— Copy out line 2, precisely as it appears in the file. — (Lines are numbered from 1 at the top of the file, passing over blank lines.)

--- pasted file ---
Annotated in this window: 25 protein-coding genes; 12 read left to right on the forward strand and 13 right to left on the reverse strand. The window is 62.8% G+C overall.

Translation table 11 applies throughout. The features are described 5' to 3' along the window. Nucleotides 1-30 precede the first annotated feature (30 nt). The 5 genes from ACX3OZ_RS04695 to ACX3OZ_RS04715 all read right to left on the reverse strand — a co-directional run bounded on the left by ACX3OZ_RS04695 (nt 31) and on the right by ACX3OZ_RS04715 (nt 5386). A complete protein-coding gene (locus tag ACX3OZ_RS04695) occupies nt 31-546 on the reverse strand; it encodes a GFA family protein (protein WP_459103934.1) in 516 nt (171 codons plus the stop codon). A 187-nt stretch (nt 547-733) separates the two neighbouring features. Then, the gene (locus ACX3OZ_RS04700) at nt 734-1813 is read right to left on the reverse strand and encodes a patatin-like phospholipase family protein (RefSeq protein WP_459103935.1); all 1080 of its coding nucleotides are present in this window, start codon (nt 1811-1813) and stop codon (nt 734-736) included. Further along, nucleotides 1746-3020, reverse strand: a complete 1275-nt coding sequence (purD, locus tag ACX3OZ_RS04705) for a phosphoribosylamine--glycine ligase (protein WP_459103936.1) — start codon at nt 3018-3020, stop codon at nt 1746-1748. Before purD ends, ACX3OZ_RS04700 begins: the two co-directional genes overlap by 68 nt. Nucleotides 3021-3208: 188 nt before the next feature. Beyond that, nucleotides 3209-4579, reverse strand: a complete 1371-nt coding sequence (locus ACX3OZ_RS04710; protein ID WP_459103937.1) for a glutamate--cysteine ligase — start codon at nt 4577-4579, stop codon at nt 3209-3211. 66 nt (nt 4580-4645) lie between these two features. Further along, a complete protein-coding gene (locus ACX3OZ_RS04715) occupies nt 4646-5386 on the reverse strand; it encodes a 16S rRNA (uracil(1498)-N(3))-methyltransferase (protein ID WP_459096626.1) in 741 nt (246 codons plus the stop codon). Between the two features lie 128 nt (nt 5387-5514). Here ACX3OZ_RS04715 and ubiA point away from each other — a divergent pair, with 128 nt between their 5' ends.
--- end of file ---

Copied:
Translation table 11 applies throughout. The features are described 5' to 3' along the window. Nucleotides 1-30 precede the first annotated feature (30 nt). The 5 genes from ACX3OZ_RS04695 to ACX3OZ_RS04715 all read right to left on the reverse strand — a co-directional run bounded on the left by ACX3OZ_RS04695 (nt 31) and on the right by ACX3OZ_RS04715 (nt 5386). A complete protein-coding gene (locus tag ACX3OZ_RS04695) occupies nt 31-546 on the reverse strand; it encodes a GFA family protein (protein WP_459103934.1) in 516 nt (171 codons plus the stop codon). A 187-nt stretch (nt 547-733) separates the two neighbouring features. Then, the gene (locus ACX3OZ_RS04700) at nt 734-1813 is read right to left on the reverse strand and encodes a patatin-like phospholipase family protein (RefSeq protein WP_459103935.1); all 1080 of its coding nucleotides are present in this window, start codon (nt 1811-1813) and stop codon (nt 734-736) included. Further along, nucleotides 1746-3020, reverse strand: a complete 1275-nt coding sequence (purD, locus tag ACX3OZ_RS04705) for a phosphoribosylamine--glycine ligase (protein WP_459103936.1) — start codon at nt 3018-3020, stop codon at nt 1746-1748. Before purD ends, ACX3OZ_RS04700 begins: the two co-directional genes overlap by 68 nt. Nucleotides 3021-3208: 188 nt before the next feature. Beyond that, nucleotides 3209-4579, reverse strand: a complete 1371-nt coding sequence (locus ACX3OZ_RS04710; protein ID WP_459103937.1) for a glutamate--cysteine ligase — start codon at nt 4577-4579, stop codon at nt 3209-3211. 66 nt (nt 4580-4645) lie between these two features. Further along, a complete protein-coding gene (locus ACX3OZ_RS04715) occupies nt 4646-5386 on the reverse strand; it encodes a 16S rRNA (uracil(1498)-N(3))-methyltransferase (protein ID WP_459096626.1) in 741 nt (246 codons plus the stop codon). Between the two features lie 128 nt (nt 5387-5514). Here ACX3OZ_RS04715 and ubiA point away from each other — a divergent pair, with 128 nt between their 5' ends.